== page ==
In classification problems, the usual negative log-likelihood loss function

$L(\theta)=\sum_{i=1}^N -\log(p(y_i|x_i,\theta))$

is always non-negative, since the $y_i$'s are discrete random variables and, as such, $p(y_i|x_i,\theta) \leq 1$ for all $\theta$. Therefore, the existence of a minimizer $\theta^*$ for $L(\theta)$ is guaranteed.

However, if the $y_i$'s are continuous random variables (as is the case for Gaussian Mixtures), $p(y|x,\theta)$ is a pdf, so it may assume values greater than 1 (as long as it integrates to 1 w.r.t. $y$). Therefore, if we make no assumptions on the family of pdf's $p(y|x,\theta)$, it is not obvious to me that $L(\theta)$ is necessarily lower bounded. Is it?

Moreover, let us suppose that $p(y|x,\theta)$ is a Gaussian Mixture whose parameters are provided by a Mixture Density Network, that is:

$p(y|x,\theta)=\sum_{i=1}^K \alpha_i(x)\mathcal{N}(y|\mu_i(x),\sigma^2_i(x))$,

where $K$ is the number of components in the mixture and $\alpha_i(x)$, $\mu_i(x)$ and $\sigma^2_i(x)$ are the outputs of a neural network that takes $x$ as input. In this case, $\theta$ represents all the parameters of the neural network to be optimized.

(for more details on Mixture Density Networks please check Bishop, 1994, available at https://publications.aston.ac.uk/373/1/NCRG_94_004.pdf)

Is $L(\theta)$ lower bounded for this particular family $p(y|x,\theta)$? How to prove (or at least have a strong intuition on) that?

These questions came to my mind while I was trying to reproduce the toy example in section 5 of the paper I mention above. Actually, during training, my loss is always decreasing, assuming negative values after about 1000 iterations. Since I do not have a lower bound for the loss, I don't have any idea if the final loss is reasonable or not. Moreover, I am not being able to reproduce the results in the paper (for instance, for $x=0.5$, I get a unimodal distribution instead of a trimodal one).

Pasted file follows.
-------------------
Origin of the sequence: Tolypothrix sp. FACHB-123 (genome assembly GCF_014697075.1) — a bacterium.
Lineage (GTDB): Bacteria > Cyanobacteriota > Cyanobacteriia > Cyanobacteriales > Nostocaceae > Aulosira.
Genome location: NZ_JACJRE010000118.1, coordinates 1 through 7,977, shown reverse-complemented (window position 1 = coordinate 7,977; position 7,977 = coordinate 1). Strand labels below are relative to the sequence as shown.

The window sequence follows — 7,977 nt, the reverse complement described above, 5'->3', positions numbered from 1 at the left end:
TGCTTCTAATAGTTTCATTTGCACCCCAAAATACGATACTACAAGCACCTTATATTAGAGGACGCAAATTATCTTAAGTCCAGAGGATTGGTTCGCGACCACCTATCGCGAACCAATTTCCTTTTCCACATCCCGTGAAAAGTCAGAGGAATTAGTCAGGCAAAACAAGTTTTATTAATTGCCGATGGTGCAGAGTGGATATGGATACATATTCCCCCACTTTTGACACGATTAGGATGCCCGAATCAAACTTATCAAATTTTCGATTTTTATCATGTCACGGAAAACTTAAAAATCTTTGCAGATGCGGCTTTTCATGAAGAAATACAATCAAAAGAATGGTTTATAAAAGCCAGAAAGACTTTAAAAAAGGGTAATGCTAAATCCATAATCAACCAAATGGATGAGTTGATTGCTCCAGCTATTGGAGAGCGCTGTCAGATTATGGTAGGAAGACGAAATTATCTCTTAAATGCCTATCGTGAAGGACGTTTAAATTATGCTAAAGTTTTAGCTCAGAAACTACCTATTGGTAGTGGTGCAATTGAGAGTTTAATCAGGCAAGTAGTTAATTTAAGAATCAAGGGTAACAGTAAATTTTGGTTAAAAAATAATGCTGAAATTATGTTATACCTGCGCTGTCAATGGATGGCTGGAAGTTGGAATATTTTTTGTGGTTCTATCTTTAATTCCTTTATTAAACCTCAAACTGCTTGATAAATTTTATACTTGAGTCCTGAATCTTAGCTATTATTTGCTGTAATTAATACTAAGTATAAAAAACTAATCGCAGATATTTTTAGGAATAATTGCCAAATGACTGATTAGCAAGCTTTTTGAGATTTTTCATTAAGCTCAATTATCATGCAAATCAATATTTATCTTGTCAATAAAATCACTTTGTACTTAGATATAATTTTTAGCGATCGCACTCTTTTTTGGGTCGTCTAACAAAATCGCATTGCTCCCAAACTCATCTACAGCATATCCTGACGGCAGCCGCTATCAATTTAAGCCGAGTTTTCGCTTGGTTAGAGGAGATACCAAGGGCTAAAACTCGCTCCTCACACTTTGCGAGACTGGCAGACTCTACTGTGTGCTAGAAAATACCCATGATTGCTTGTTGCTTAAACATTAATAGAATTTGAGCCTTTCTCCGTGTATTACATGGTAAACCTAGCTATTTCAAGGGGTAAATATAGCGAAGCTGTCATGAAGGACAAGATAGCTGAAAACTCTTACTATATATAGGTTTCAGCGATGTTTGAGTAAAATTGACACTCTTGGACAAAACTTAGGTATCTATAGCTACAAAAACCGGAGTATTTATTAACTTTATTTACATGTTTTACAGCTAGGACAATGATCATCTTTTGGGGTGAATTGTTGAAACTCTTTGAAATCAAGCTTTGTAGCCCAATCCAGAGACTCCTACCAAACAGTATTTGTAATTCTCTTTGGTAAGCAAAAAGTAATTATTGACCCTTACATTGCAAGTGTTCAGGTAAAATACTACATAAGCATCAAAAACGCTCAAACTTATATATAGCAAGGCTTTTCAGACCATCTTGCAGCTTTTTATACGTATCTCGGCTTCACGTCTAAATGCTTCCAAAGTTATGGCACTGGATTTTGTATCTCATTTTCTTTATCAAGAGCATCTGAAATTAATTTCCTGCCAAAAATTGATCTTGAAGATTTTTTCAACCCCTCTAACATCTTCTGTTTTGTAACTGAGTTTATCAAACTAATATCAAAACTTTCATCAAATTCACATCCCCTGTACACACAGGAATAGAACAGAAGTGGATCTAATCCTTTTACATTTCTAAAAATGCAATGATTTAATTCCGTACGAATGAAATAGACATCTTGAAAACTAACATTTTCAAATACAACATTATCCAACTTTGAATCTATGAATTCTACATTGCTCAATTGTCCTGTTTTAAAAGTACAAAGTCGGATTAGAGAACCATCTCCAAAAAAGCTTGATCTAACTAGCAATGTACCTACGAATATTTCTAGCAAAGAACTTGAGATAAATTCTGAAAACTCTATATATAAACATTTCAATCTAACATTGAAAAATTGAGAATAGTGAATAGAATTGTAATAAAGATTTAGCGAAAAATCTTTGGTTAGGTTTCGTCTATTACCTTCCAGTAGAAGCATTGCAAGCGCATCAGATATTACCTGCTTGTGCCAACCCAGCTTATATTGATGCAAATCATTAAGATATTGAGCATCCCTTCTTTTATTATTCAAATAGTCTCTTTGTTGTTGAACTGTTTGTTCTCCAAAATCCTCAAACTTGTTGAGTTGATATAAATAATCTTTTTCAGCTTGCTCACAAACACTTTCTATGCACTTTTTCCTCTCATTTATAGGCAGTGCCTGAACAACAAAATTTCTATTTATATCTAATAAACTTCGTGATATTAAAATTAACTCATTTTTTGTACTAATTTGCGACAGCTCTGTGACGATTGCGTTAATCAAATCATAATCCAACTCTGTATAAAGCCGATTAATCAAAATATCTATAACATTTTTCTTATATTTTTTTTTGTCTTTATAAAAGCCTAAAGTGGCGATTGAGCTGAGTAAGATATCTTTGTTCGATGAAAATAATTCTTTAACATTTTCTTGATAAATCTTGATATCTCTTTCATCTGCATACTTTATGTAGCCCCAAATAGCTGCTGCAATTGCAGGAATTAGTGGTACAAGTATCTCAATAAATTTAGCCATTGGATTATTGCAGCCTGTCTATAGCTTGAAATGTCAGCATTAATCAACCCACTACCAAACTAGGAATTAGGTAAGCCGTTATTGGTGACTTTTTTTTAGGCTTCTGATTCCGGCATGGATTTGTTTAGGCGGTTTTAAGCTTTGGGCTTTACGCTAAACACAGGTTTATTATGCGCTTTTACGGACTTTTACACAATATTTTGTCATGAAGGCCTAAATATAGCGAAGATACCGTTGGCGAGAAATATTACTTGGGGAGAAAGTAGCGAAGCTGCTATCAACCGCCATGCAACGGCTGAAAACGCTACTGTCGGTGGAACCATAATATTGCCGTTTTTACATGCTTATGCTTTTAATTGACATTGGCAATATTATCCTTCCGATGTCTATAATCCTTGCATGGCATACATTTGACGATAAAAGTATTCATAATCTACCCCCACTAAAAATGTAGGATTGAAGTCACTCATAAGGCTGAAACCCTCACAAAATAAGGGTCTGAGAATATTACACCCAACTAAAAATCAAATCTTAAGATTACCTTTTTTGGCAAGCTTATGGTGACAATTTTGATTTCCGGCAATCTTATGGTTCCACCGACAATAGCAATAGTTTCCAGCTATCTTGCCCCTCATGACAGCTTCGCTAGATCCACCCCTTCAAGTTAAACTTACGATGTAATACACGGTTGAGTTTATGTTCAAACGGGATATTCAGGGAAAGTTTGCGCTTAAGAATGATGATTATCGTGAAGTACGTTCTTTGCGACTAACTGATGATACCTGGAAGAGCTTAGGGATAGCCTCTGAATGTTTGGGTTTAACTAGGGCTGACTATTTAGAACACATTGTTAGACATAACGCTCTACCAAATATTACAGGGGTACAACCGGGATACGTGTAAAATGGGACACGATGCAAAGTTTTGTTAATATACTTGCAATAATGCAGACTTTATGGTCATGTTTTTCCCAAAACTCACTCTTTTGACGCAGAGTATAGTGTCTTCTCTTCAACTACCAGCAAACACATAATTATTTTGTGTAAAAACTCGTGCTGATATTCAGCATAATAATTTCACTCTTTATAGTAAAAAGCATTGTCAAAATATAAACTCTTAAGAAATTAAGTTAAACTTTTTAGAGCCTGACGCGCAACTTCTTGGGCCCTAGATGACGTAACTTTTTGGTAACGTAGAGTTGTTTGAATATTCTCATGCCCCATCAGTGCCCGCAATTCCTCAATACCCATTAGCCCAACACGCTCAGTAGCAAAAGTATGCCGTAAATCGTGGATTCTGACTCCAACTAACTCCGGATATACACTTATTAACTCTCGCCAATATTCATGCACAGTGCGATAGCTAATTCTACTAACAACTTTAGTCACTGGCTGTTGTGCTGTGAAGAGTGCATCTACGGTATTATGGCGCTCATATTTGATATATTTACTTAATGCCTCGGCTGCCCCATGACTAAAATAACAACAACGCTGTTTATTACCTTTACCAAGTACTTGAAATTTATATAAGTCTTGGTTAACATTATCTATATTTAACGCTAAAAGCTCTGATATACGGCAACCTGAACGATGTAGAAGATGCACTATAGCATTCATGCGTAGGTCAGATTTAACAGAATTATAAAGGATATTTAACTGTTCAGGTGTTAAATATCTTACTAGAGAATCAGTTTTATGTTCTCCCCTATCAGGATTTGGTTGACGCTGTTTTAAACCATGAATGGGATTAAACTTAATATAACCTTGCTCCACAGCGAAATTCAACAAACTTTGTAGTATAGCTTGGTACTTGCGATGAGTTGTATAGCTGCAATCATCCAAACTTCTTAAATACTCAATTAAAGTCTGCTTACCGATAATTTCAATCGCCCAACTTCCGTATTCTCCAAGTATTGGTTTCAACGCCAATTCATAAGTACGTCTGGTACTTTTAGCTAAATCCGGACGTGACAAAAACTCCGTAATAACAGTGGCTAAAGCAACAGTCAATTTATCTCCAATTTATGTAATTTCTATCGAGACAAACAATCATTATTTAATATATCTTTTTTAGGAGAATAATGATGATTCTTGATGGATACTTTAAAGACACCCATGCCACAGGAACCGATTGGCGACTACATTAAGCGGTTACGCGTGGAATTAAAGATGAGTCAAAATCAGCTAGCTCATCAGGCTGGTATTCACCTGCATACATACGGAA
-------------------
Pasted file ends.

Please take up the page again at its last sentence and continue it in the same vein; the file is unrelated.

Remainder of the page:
Thank you in advance.

  • $\begingroup$ why do you think boundedness will help you determine if you minimum is global instead of local? $\endgroup$
    – Taylor
    Jul 26, 2017 at 16:10
  • $\begingroup$ I did not say that. I just argue that boundedness is useful to help you understanding how close you are to a good solution. Moreover, if the loss function goes to $- \infty$, gradients will never converge to zero and will probably explode at some point. When should I stop training? $\endgroup$
    – learner
    Jul 26, 2017 at 17:01

1 Answer 1


Actually, the loss is not lower bounded and the problem is actually ill-posed, since one of the mixture components may collapse in a data point, making the loss decrease to arbitrarily small values (i.e. going to $-\infty$).


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